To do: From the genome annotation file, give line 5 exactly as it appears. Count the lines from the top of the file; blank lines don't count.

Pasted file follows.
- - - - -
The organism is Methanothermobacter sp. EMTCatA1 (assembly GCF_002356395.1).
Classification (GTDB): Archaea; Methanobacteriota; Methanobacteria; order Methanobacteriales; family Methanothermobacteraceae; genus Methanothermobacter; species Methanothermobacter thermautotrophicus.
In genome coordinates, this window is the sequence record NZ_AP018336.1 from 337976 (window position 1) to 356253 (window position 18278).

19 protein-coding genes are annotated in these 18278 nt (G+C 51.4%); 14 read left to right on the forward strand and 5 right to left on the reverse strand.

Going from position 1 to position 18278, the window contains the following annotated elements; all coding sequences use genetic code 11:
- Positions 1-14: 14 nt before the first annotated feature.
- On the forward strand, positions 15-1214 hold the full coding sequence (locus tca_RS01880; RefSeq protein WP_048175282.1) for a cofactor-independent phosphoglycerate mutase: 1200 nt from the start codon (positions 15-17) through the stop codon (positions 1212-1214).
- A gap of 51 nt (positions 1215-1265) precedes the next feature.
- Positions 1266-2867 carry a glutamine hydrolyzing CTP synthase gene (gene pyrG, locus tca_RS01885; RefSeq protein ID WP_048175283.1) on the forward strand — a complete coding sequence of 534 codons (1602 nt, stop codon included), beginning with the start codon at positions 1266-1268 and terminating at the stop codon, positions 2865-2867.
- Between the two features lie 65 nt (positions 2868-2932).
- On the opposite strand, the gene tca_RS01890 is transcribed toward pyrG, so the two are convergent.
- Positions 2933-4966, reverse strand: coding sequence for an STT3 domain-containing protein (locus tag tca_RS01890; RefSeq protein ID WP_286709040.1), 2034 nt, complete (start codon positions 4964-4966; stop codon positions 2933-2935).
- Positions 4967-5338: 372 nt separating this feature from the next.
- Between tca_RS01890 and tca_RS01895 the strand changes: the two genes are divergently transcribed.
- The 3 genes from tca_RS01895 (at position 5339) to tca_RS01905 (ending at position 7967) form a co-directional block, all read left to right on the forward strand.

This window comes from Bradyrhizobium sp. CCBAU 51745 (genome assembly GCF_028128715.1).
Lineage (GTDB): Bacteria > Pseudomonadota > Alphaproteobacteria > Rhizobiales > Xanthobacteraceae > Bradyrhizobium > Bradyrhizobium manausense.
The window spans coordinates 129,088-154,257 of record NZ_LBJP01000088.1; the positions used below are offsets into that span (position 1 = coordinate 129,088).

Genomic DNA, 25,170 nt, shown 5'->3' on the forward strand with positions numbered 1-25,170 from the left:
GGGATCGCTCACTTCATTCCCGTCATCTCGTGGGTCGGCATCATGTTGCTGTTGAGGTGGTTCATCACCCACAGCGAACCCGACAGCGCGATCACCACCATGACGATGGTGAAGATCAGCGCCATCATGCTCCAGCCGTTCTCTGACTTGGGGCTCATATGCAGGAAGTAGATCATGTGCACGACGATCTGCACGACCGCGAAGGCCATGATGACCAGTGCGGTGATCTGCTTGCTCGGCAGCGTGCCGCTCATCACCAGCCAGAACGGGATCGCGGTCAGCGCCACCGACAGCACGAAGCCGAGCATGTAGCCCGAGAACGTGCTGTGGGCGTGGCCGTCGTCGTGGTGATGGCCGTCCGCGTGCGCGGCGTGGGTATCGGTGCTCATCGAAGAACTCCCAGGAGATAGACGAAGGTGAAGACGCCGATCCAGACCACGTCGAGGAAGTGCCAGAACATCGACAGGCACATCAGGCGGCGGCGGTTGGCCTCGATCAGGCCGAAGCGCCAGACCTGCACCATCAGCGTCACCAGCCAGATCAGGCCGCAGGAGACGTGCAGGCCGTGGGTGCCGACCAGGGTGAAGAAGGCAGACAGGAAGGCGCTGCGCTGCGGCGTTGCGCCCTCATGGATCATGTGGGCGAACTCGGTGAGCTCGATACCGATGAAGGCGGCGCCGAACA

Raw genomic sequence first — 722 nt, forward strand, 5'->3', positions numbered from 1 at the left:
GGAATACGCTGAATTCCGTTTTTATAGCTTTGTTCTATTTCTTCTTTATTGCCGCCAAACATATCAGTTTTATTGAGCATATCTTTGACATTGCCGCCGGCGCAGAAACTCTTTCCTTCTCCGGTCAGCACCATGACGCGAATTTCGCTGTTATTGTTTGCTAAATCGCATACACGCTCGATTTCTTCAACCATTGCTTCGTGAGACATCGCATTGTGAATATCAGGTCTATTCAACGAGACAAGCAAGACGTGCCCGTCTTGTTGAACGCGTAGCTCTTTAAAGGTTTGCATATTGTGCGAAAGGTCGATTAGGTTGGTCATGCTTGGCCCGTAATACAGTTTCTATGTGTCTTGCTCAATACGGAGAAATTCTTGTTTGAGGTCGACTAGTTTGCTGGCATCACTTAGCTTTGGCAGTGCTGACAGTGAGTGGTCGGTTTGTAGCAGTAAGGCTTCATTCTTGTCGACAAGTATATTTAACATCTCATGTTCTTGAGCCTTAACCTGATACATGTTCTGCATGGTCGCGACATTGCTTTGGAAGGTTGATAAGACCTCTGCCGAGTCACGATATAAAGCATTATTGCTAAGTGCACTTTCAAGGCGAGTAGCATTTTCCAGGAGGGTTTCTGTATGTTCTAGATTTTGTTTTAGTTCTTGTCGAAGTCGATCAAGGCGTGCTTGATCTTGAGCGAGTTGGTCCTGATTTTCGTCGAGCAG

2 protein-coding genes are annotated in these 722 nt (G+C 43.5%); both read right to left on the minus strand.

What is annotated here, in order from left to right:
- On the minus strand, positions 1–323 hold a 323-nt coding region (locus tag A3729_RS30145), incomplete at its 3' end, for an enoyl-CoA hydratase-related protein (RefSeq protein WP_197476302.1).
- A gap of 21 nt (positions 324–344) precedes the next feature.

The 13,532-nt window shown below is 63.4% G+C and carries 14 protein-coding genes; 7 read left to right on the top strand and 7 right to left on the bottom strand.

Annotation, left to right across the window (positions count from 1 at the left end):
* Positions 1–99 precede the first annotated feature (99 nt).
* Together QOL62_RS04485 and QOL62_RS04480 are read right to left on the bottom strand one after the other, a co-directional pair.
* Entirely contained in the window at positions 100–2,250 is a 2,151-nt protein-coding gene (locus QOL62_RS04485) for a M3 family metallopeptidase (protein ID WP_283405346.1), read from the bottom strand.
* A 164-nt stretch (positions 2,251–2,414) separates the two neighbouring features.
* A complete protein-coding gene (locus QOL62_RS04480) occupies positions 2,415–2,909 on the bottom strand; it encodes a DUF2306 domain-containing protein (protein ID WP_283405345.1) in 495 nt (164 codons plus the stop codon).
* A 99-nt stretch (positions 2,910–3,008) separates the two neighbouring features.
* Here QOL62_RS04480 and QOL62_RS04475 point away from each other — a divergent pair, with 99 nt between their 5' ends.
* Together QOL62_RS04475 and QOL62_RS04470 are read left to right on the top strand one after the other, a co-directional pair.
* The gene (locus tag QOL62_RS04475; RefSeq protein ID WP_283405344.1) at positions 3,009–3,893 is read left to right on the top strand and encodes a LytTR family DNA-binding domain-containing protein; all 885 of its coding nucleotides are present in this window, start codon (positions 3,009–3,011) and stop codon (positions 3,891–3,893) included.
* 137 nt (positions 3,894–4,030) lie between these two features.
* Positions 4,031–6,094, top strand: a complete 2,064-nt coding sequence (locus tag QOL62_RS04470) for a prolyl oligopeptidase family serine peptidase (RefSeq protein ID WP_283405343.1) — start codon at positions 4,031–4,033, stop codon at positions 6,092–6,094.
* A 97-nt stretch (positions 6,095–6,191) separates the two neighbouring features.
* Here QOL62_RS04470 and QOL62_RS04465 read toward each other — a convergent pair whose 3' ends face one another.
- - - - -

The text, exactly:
Going from position 1 to position 18278, the window contains the following annotated elements; all coding sequences use genetic code 11: